Sex offenders go under the magnifying glass |

Sex offenders go under the magnifying glass

Tara Flanagan, columnist

Our esteemed newspaper is currently polling locals on whether they think sex offenders who reside in Summit County should have to register “in all towns.” As of Tuesday morning, a strong 88 percent said yes. Ordinarily, I side with people being able to do what they want without government interference, as long as they aren’t bothering anyone else.This generally applies to folks who’ve gotten out of jail and have, by most considerations, paid their dues. If someone has been dumb enough to steal a car, I’m guessing that a little jail time, complete with stellar food and company, is adequate. I don’t feel a need to have this person on some kind of list that tells me my Subaru is in danger.

But when it comes to sex offenders who do rotten things to kids, all bets are off. In this case, community safety outweighs any privacy the offender might fantasize about. I want government all over these guys like a cheap suit. I want these people to register with every known governmental or quasi-governmental entity, whether it’s the police department, restaurant inspection team or the agricultural extension service. I want George W. Bush to personally wire tap each of these terrorists for the entirety of the space-time continuum, and then some.If I sound excessive, consider this. Several years ago when I was a reporter elsewhere in the High Country, I received a call from a frenzied parent. One of Colorado’s more notable sex offenders was getting released, she said, and word was out that folks weren’t exactly inviting him over to dinner. This was the guy who in 1983 kidnapped and assaulted a 3-year-old girl, then deposited her in a campground outhouse pit in the Foothills. Some bird watchers from Pittsburgh found her. When they asked what had happened, she replied, “I live here.”It turned out, according to the parent, that the perpetrator’s family owned property in our High Country near an elementary school. It stood to reason that if nobody else wanted him around, he might just hang out at the family digs. Great, I thought.

So I called a supervisor down at the prison in Cañon City and had one of those conversations that makes you feel like your blood is draining out of your feet. While incarcerated, our man did not exactly push his way to the front of the line to receive treatment, she said. Nor did she give me any encouragement about sex offenders who prey on kids. She described them as incurable and only occasionally manageable. But our man, who was sentenced to 10 years through a plea bargain, had served six and was eligible for parole. Under the law, there was nothing to keep him behind bars.So I called his father. You could offer me several tens of thousands of dollars and I would not repeat that 45 seconds of my life. Neither caller nor callee was exactly leaping with cheeriness. He did, though, assure me that his son would not be living in our midst. His voice had a worn sincerity; I wasn’t the first to ask about his son’s potential whereabouts.Last I was able to ascertain, our man had registered as a sex offender in California. There’s no guarantee that registering with any agency is going to stop an offender from preying on kids. But neighbors need to know who’s next door; 80 precent to 95 percent of offenders are known to their victims.If you want more stats, fewer than 30 percent of sex crimes are reported, according to the Colorado Bureau of Investigation. More than 80 percent of convicted adult rapists report that they have molested kids.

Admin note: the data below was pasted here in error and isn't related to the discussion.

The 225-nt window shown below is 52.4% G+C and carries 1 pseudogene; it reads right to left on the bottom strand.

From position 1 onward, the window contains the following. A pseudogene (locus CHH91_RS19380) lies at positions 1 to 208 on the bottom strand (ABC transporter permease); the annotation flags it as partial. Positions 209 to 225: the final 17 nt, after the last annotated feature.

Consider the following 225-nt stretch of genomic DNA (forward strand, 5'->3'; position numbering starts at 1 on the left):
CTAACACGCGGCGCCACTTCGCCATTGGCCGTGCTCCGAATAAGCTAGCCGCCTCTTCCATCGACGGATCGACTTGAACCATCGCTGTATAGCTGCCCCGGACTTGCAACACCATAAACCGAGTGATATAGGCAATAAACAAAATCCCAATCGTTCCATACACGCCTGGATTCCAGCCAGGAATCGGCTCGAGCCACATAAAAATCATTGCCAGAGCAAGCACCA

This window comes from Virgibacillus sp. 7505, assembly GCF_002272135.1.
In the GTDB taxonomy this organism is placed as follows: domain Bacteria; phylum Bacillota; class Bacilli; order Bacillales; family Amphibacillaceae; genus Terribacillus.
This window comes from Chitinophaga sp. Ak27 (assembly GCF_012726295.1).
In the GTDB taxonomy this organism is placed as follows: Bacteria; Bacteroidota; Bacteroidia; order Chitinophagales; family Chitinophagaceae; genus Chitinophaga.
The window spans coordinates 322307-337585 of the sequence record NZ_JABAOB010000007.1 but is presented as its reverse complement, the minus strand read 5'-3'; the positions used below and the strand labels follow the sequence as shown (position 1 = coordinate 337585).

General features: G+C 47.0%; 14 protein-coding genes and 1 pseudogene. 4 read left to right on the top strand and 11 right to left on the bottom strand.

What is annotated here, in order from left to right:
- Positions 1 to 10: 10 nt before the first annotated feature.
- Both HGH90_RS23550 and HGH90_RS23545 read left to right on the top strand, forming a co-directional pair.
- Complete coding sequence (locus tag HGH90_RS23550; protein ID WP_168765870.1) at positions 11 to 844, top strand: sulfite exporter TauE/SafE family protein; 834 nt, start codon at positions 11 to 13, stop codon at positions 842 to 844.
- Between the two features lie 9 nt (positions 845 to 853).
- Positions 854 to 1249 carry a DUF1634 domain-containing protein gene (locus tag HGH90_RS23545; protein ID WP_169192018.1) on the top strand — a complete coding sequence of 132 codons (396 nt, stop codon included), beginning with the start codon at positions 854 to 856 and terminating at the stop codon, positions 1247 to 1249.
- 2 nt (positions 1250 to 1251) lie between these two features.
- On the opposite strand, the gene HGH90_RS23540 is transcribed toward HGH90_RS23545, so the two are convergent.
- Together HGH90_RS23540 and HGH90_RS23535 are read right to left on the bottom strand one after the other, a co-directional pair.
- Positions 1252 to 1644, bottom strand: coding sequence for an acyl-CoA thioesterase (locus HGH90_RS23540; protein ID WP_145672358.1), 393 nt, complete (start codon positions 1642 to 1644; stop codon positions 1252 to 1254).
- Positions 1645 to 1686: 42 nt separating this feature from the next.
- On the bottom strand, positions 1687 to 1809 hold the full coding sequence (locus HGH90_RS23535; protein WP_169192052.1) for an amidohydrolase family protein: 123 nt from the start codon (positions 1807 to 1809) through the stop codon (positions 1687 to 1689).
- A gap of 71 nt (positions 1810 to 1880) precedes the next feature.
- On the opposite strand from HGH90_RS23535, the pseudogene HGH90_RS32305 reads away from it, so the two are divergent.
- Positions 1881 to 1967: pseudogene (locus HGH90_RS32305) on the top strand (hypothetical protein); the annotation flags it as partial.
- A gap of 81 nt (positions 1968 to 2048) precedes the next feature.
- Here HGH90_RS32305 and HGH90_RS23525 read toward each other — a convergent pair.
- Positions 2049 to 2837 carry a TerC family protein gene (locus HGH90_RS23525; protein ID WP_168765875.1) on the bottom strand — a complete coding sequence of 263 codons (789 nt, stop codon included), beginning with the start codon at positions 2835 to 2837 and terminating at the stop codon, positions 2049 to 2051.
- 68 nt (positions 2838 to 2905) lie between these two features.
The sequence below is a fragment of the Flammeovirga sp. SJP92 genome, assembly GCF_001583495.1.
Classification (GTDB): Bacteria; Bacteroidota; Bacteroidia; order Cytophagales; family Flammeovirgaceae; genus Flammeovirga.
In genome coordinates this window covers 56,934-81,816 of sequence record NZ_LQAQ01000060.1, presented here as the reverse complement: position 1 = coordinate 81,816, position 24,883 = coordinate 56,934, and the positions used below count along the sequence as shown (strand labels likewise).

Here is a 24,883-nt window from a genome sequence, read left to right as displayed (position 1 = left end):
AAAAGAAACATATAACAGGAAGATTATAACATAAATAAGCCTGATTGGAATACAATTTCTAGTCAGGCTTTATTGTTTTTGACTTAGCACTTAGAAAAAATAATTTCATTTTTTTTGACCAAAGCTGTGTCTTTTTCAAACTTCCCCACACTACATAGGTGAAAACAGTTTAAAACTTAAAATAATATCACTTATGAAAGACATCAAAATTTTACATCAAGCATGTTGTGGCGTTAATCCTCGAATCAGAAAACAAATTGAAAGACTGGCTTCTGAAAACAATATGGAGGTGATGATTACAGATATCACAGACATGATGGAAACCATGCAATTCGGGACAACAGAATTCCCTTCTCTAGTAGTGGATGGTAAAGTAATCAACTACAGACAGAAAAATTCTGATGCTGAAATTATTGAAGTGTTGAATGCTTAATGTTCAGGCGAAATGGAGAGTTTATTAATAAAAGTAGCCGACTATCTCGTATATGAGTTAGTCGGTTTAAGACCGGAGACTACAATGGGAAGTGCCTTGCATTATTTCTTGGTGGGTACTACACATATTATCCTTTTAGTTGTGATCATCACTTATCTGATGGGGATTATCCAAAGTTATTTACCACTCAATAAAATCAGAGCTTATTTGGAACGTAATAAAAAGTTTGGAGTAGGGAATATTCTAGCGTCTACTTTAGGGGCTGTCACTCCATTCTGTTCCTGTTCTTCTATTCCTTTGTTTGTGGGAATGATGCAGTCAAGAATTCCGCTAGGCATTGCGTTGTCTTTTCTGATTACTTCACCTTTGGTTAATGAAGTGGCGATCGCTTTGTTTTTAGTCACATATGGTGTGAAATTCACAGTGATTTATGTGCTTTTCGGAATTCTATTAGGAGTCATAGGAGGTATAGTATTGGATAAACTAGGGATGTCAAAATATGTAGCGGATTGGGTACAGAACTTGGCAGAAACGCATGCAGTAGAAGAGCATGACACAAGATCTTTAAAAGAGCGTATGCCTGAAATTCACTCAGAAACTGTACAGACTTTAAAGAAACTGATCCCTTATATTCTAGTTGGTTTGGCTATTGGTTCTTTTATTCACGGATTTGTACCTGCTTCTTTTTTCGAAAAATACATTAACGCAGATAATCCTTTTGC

More than 8,000 offenders are registered throughout the state. Summit County has six of them, according to the most recent stats I could find.No doubt, parolled sex offenders must feel like they’re living under a magnifying glass. But if people know the truth and can make decisions about their kids’ safety, that might be the difference between someone living under a magnifying glass or living out his life in a small cell. Tara Flanagan writes a Wednesday column. She can be contacted at

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